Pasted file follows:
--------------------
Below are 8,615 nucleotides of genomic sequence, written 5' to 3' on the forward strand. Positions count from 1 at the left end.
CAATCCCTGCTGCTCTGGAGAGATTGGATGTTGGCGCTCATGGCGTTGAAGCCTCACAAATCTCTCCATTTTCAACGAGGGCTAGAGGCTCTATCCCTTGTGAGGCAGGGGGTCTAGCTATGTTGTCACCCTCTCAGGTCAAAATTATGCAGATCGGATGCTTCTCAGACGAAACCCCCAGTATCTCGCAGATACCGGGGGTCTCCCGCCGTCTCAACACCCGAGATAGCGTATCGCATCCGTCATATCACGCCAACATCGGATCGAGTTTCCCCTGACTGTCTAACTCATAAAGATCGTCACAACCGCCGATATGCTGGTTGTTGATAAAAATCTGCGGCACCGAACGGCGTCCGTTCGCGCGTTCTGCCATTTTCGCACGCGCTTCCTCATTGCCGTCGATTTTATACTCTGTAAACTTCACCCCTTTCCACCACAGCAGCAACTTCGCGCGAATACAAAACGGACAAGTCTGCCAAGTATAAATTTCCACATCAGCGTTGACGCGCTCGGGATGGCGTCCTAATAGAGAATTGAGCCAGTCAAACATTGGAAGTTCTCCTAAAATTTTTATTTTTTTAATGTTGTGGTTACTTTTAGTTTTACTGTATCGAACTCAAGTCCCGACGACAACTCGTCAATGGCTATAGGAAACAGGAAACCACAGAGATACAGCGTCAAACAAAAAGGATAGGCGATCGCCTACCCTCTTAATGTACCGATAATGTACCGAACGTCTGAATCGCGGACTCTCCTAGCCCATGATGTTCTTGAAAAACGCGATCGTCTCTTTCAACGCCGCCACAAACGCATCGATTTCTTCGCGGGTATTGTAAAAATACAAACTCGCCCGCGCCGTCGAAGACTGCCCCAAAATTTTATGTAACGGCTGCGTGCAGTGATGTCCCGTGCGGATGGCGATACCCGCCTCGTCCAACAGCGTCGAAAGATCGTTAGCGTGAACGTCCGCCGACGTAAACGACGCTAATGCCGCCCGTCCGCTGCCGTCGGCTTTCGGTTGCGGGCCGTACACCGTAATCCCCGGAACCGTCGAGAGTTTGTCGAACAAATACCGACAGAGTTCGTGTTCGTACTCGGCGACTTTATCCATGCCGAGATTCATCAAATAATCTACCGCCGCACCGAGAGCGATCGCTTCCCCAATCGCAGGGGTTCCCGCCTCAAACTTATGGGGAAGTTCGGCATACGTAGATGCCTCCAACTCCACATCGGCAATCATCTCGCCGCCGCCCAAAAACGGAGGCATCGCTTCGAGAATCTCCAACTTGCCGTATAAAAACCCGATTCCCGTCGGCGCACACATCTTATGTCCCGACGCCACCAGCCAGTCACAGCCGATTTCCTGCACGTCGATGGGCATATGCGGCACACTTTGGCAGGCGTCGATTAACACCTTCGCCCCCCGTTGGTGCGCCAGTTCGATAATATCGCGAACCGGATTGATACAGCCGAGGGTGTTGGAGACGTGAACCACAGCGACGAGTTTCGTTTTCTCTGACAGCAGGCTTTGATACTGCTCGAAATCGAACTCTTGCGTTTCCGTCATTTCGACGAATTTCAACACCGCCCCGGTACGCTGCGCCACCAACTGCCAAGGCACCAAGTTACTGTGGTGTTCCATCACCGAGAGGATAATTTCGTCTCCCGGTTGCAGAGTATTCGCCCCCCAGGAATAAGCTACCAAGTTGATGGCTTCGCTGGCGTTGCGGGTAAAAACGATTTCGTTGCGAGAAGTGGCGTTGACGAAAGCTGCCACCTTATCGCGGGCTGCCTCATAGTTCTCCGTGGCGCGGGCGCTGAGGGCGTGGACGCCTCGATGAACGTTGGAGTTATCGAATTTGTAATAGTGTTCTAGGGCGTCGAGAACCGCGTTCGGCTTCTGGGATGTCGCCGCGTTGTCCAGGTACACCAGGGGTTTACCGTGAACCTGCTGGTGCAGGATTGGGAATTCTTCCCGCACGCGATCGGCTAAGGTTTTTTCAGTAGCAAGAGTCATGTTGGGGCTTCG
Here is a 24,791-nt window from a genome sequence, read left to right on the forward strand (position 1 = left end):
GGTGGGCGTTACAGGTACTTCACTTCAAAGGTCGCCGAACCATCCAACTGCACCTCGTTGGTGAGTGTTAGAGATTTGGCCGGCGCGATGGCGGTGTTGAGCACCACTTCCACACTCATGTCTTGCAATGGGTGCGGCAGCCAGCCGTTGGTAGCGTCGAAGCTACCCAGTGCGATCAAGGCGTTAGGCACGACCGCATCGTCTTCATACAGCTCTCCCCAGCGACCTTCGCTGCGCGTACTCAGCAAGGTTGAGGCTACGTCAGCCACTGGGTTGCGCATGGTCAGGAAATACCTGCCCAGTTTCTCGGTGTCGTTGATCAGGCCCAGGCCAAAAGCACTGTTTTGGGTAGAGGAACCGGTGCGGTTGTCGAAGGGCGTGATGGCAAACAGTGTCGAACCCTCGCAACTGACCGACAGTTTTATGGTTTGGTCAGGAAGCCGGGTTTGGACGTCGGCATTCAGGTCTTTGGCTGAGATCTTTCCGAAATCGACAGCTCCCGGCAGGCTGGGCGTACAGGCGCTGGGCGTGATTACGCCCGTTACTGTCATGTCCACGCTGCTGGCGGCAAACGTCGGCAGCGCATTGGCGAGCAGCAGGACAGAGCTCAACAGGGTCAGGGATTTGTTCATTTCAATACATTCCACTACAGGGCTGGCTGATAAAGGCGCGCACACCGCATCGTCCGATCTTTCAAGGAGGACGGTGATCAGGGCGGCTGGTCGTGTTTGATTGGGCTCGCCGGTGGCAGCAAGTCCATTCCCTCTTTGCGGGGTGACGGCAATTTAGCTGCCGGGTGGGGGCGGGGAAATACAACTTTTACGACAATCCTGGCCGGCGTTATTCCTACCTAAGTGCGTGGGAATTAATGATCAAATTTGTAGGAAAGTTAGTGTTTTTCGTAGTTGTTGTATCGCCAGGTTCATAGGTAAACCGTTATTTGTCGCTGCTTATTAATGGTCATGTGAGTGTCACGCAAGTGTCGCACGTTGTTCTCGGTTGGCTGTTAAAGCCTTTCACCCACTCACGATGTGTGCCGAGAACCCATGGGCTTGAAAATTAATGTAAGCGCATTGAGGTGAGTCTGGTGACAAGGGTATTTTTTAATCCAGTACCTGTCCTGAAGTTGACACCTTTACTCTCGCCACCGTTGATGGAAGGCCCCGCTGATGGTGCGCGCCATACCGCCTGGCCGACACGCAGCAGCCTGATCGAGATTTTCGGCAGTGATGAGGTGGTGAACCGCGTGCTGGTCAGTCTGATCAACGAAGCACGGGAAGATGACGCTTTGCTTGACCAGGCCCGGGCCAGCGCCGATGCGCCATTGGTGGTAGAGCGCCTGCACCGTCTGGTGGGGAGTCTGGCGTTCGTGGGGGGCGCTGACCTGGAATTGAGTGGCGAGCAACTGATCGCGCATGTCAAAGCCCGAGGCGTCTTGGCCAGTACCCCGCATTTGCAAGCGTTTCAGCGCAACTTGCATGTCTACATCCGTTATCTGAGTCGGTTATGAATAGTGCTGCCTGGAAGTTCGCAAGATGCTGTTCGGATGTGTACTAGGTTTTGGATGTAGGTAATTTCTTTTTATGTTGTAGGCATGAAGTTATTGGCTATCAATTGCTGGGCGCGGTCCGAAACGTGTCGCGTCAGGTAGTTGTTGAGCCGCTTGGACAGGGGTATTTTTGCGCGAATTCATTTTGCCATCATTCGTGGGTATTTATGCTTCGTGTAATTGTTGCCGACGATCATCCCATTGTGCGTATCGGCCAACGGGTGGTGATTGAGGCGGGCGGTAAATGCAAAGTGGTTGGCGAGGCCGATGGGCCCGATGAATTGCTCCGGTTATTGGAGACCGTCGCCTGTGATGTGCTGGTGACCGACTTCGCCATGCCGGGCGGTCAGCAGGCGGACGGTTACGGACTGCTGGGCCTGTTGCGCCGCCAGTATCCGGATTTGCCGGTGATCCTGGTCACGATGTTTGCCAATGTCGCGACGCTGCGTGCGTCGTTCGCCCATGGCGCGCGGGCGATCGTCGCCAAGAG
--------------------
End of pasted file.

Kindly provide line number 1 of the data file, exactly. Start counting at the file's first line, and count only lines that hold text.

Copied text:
Below are 8,615 nucleotides of genomic sequence, written 5' to 3' on the forward strand. Positions count from 1 at the left end.